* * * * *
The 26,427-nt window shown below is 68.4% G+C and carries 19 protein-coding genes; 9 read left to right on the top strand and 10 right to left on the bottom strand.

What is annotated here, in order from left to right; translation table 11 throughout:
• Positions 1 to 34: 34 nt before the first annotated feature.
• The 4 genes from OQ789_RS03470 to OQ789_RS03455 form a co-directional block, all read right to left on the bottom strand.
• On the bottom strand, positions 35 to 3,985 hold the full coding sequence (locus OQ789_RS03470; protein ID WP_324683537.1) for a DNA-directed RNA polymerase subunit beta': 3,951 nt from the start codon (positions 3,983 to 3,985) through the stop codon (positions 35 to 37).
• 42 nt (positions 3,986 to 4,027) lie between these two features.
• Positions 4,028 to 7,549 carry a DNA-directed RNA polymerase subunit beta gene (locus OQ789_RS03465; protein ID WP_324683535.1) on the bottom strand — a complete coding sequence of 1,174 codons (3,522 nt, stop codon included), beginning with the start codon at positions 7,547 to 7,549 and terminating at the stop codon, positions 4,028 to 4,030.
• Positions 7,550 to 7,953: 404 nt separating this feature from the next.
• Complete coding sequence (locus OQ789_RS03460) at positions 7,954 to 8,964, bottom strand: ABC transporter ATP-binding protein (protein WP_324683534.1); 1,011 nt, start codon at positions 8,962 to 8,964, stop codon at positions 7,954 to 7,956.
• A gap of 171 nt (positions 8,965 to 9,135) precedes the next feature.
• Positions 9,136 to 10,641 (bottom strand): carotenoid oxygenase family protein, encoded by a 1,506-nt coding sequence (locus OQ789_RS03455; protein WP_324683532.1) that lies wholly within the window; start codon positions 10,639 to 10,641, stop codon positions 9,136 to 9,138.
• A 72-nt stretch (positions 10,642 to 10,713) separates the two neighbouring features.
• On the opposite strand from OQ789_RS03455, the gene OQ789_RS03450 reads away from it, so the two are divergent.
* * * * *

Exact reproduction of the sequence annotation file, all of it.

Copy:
The 26,427-nt window shown below is 68.4% G+C and carries 19 protein-coding genes; 9 read left to right on the top strand and 10 right to left on the bottom strand.

What is annotated here, in order from left to right; translation table 11 throughout:
• Positions 1 to 34: 34 nt before the first annotated feature.
• The 4 genes from OQ789_RS03470 to OQ789_RS03455 form a co-directional block, all read right to left on the bottom strand.
• On the bottom strand, positions 35 to 3,985 hold the full coding sequence (locus OQ789_RS03470; protein ID WP_324683537.1) for a DNA-directed RNA polymerase subunit beta': 3,951 nt from the start codon (positions 3,983 to 3,985) through the stop codon (positions 35 to 37).
• 42 nt (positions 3,986 to 4,027) lie between these two features.
• Positions 4,028 to 7,549 carry a DNA-directed RNA polymerase subunit beta gene (locus OQ789_RS03465; protein ID WP_324683535.1) on the bottom strand — a complete coding sequence of 1,174 codons (3,522 nt, stop codon included), beginning with the start codon at positions 7,547 to 7,549 and terminating at the stop codon, positions 4,028 to 4,030.
• Positions 7,550 to 7,953: 404 nt separating this feature from the next.
• Complete coding sequence (locus OQ789_RS03460) at positions 7,954 to 8,964, bottom strand: ABC transporter ATP-binding protein (protein WP_324683534.1); 1,011 nt, start codon at positions 8,962 to 8,964, stop codon at positions 7,954 to 7,956.
• A gap of 171 nt (positions 8,965 to 9,135) precedes the next feature.
• Positions 9,136 to 10,641 (bottom strand): carotenoid oxygenase family protein, encoded by a 1,506-nt coding sequence (locus OQ789_RS03455; protein WP_324683532.1) that lies wholly within the window; start codon positions 10,639 to 10,641, stop codon positions 9,136 to 9,138.
• A 72-nt stretch (positions 10,642 to 10,713) separates the two neighbouring features.
• On the opposite strand from OQ789_RS03455, the gene OQ789_RS03450 reads away from it, so the two are divergent.